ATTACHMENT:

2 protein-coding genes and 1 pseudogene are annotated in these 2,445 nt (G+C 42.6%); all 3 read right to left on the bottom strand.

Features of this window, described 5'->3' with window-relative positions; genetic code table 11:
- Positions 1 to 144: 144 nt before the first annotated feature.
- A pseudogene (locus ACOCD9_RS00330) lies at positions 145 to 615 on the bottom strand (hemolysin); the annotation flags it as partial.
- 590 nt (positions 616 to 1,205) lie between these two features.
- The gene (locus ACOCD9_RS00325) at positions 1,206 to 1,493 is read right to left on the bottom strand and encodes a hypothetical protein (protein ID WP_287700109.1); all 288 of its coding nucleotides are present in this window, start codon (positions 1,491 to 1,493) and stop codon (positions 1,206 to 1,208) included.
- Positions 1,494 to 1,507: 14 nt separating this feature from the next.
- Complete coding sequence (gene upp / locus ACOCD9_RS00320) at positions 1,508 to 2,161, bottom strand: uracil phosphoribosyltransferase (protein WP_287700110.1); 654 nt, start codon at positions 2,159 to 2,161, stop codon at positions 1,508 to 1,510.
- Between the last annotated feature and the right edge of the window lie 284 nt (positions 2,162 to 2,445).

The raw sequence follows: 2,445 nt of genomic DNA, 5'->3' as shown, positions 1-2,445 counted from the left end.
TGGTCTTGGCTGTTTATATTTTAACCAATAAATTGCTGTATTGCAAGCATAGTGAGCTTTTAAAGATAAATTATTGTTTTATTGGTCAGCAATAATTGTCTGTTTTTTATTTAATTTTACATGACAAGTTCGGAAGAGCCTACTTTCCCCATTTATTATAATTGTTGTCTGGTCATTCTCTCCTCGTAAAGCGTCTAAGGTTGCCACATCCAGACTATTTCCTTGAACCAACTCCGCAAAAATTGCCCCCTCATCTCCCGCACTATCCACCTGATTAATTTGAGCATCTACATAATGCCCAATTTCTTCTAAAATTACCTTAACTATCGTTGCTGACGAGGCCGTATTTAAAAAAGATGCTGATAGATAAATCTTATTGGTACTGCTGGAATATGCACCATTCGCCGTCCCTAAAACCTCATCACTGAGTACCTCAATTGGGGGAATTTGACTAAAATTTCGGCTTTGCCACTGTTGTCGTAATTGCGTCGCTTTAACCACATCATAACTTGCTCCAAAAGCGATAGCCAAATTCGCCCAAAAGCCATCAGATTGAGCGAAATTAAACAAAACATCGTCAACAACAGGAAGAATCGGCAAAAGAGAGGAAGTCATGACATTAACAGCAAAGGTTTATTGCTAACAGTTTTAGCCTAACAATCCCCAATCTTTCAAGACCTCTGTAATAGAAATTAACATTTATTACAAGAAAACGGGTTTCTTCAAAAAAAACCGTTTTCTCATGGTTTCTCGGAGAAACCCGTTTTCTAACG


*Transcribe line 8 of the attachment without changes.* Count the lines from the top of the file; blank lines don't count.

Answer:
- Complete coding sequence (gene upp / locus ACOCD9_RS00320) at positions 1,508 to 2,161, bottom strand: uracil phosphoribosyltransferase (protein WP_287700110.1); 654 nt, start codon at positions 2,159 to 2,161, stop codon at positions 1,508 to 1,510.